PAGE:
In the wake of the humanist photographer Willy Ronis’s iconic series Ce jour là [On That Day], the editors of Blind is starting a new series of columns and have asked other artists to reveal the backstory to one of their photographs.
One night, during a provincial photo festival, Willy Ronis got up and began talking about his photos. Image after image, he explained where, how, and in what circumstances they were taken and what was happening at the decisive moment. The photographer and editor Claude Nori was sitting in the audience. “We must do a book!,” he told the speaker afterwards. In 2006, Willy Ronis’s book Ce jour-là [On That Day] was published by Mercure de France, bringing together stories and his most important photos.
Each photographer took time to describe in detail, in their own words, what led them to take the photograph. Each gives us a glimpse into how they approach shooting, what catches their eye, and the mood of the moment. To the reader, who might also be a photographer, this is an opportunity to walk alongside the artist, to lend an ear to their thoughts, hesitations, obsessions, and emotions. We can hear a singular voice telling us that photography’s silence is a repository of memory rarely expressed in words.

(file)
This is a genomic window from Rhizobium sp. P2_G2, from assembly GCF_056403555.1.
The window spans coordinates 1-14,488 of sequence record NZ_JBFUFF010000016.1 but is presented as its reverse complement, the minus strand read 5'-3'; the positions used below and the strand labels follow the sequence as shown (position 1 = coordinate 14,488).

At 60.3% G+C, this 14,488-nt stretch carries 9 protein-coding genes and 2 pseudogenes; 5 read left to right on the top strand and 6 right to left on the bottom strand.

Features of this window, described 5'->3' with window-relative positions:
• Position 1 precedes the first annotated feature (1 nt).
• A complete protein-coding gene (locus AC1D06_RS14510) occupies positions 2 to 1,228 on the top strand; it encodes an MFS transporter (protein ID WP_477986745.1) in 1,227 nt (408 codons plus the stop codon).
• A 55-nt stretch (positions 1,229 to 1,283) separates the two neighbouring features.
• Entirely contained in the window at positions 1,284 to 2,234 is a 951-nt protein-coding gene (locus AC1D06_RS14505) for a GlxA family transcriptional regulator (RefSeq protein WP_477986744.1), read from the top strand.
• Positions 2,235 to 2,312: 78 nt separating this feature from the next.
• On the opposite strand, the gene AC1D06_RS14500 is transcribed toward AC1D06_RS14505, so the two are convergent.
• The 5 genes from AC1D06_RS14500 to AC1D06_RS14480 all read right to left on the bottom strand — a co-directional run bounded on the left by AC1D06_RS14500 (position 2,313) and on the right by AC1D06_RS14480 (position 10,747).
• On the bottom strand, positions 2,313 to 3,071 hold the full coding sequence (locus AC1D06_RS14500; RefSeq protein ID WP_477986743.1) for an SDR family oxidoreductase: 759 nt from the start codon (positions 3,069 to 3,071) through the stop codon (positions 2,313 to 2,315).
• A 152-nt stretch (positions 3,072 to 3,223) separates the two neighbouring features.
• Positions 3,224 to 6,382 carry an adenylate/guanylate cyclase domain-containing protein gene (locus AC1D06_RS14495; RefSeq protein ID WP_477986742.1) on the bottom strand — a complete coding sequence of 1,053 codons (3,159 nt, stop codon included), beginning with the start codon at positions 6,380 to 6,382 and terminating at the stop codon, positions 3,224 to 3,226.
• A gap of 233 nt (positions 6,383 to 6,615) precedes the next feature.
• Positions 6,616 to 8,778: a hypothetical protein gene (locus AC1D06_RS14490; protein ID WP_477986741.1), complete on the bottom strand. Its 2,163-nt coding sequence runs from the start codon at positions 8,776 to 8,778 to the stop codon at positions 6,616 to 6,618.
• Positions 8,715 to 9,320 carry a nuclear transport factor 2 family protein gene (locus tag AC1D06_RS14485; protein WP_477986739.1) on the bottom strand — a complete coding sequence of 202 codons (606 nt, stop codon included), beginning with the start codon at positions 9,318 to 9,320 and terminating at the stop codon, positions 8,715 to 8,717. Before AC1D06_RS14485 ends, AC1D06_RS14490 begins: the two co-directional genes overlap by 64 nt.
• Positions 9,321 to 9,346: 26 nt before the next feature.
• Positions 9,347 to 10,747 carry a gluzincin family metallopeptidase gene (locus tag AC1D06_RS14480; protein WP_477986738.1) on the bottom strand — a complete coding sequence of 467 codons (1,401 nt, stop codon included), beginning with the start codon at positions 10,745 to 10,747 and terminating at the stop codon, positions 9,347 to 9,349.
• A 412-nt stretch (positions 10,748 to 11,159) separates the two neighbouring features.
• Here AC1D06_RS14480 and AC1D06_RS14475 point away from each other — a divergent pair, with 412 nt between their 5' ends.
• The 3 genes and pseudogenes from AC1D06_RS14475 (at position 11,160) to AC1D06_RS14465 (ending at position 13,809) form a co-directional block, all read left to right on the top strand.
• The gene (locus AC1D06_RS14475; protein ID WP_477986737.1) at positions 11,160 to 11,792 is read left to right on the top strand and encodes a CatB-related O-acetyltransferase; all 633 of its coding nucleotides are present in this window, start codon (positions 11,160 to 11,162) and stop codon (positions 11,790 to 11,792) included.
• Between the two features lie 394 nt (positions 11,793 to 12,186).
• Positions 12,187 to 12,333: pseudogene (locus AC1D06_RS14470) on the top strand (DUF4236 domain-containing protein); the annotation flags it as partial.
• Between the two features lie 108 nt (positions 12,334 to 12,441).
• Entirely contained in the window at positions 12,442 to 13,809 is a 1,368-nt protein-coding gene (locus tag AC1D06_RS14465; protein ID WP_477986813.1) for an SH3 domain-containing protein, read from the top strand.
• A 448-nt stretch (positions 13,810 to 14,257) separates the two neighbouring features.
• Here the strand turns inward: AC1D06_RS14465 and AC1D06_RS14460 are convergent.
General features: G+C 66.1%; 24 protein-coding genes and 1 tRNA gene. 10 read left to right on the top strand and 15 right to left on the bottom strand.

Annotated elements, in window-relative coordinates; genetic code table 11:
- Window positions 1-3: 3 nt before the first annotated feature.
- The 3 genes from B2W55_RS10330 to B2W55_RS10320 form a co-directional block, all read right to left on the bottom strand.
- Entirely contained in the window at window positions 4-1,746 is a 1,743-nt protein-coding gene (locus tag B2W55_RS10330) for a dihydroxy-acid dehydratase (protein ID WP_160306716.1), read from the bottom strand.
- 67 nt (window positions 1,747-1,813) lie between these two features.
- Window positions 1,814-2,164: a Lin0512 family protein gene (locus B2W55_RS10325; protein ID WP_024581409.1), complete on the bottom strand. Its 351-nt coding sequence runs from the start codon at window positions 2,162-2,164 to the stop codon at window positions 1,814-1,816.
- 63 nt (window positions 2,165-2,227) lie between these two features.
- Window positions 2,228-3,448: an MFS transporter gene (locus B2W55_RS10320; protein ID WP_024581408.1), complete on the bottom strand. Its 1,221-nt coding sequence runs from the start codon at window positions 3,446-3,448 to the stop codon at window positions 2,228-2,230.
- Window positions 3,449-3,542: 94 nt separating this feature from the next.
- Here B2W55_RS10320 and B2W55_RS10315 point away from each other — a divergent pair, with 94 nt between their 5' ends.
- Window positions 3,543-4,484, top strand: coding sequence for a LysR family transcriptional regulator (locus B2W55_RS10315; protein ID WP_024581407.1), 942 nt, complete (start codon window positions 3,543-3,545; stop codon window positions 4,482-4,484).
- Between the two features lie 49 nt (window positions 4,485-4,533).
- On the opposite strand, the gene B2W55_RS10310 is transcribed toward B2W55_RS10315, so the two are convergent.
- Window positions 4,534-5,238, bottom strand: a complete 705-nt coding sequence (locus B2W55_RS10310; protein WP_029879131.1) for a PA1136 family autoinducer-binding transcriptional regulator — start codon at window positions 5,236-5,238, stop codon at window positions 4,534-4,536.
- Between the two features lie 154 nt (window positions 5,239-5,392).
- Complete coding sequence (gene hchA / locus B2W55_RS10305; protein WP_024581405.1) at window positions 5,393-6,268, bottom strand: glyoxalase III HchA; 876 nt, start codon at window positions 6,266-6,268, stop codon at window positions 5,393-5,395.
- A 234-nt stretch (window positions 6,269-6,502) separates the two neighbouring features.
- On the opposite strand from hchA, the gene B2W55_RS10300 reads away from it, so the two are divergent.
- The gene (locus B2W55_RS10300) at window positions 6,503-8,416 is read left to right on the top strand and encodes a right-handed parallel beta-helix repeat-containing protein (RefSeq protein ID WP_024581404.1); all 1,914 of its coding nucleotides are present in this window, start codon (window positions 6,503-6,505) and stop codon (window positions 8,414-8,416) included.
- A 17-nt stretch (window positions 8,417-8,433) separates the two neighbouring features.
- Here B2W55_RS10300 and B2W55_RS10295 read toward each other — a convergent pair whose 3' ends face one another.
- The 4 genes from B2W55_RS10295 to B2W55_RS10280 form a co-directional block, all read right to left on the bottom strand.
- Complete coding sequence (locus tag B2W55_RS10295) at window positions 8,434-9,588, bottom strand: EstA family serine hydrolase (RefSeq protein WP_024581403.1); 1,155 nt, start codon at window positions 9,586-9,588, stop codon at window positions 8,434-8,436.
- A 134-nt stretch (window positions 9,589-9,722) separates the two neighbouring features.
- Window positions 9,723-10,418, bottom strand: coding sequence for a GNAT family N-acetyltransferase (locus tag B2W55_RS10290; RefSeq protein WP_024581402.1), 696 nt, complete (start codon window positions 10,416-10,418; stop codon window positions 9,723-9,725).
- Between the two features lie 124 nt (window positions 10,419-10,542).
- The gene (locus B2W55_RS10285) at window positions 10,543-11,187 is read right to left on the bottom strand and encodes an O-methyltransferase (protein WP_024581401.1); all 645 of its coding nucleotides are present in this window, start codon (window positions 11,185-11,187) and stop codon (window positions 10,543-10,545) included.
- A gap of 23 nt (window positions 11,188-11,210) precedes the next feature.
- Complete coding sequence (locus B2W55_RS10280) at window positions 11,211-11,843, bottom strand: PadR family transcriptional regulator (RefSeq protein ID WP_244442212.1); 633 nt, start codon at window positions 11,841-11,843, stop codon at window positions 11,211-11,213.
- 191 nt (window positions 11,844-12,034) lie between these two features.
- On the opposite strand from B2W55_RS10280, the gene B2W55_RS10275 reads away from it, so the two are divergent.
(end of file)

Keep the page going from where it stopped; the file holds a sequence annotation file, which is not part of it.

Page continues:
To pay tribute to Willy Ronis and to the voice of his friend outside the slide projection at the exhibition, we wanted to launch this series with Claude Nori and one of his most famous photographs, taken one day in November 1995...
By Coline Olsina & Jean-Baptiste Gauvin
On the cover : © John Towner on Unsplash